[* "somatosensory" is a term which in this context distinguishes physical experience from mental experience]

Cognitive behaviour therapy is a form of long standing and often very successful psychotherapy that arose out of combining the principles of cognitive and behaviour therapies. Cognitive refers to our thoughts and mental patterns, and behaviours to our reactions to life around us or the actions we habitually take. CBT is designed to help us work through our thoughts, behaviours/actions, and feelings (emotions) and to understand their relations to each other within us. Its goal is to help us gain more control over all three aspects and to hopefully build more optimal thoughts, behaviours (or actions/reactions) and emotions that are more adaptive to our life situations. It is designed to bring these all into more harmony within us - which, I can assure you, can go a long ways in settling down a great deal of the inner turmoil and conflict we experience and which has such an unsettling effect on our overall mental states and peace of mind.

This illustrates what we were looking at above - how our thoughts, feelings/emotions and behaviours/reactions all tie together. I early on recognized the benefits of CBT, however the trouble was that I in no way could afford a one on one therapist skilled in teaching and applying CBT. Group therapy can be effective but the problem is finding a good group that is affordable and within convenient distance of where one lives. 

For the vast majority of those suffering mental health disorders, finding therapy of any kind, let alone therapy that is personalized and effective is extremely challenging, if not downright impossible. 

Which is the situation I faced - I not only could not find therapists trained and able to deal with my complicated and difficult case (2), in no way could I have afforded it even if I could (though again, I did find some groups at various times which were beneficial in some way or another at the times). 

So what to do?

I very early on in my race to discover ways to manage or overcome mental health disorders starting at the beginning of 2013 began to come across many ties between the study of the brain and meditation, chiefly that meditative practices could change the brain in very important and positive ways. As I started looking more into meditation, I came across the concept of mindfulness meditation. As I was already studying the neuroscience of consciousness and various means of "altering" consciousness, I grasped the fundamentals of mindfulness meditation quite quickly but at the same time I could see and sense this gulf between how "normal" practitioners practiced it and how we peeps with poor mental health could utilize it. This is a beef with me with meditation and yoga; two very useful practices made overly complicated, too advanced and difficult for the majority of people to gain from.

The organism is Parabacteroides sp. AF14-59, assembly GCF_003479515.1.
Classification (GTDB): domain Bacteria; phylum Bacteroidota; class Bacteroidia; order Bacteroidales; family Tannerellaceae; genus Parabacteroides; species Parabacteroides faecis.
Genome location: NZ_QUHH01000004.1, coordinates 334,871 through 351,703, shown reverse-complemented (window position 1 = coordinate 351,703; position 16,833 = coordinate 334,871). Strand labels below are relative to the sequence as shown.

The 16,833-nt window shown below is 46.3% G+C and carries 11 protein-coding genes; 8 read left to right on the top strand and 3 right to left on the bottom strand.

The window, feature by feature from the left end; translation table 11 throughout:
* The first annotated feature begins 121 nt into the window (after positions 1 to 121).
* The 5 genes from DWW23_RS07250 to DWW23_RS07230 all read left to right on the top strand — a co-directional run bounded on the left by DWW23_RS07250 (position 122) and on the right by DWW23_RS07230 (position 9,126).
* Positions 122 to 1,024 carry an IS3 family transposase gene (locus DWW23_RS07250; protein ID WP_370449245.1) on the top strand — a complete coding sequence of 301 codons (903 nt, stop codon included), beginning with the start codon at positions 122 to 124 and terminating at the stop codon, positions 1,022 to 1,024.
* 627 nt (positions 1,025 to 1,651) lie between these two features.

So setting aside all what you may have read or learned elsewhere about mindfulness meditation, I'm just going to get to how I combined mindfulness meditation and CBT and further, how I learned to do them on my own without too much complication and difficulty.

To better understand how I approach mindfulness I'm going to ask that we have another brief look at consciousness. Regular readers will recall that we looked at consciousness in the previous posts An Introduction to Meditation and On Consciousness, Thoughts and Meditation. In those posts I likened consciousness to our computer screens and speakers and just as those peripherals display only a small portion of what your computer is capable of (through its own programs, memory stored and what it can bring in through the Internet) for you to work on at any one time, consciousness is like a "screen" or "working plate" created by our brains at any one time out of all of what our brains are capable of producing through our senses, our brains' programming and the vast amounts of memory stored there. 

It is also necessary to recall that our brains often, or maybe always, don't give us much choice of what is put up on our "awareness plates" or consciousness. It is also necessary to recall that our brains keep vast amounts of inner activities outside our conscious awareness (and thus we're not aware of what's causing so many of our behaviours that are driving us batty and which we'd like to change). 

So we're going to learn how to better manage our "conscious plates" or "conscious computer screens and speakers" and we're going to do that with mindfulness meditation, or at least my version of it. And with mindfulness meditation, we're going to tie it in to CBT and thus learn how to better manage our thoughts, behaviours, and feelings/emotions. 

I must tell you up front that this is no small task. I said above that I learned how to do it without too much complication and difficulty but by that I mean the actual practice of it needn't be complicated or difficult. This does not mean, however, that the mental work we must do is easy. We need to be aware of that and understand that it's not going to be easy because if we do that, we are less likely to become discouraged when we find that it can be tough. We are far better able to cope with difficulty (generally) if we know up front what to expect and how to deal with it (and we'll be learning techniques and the belief that we can deal with it).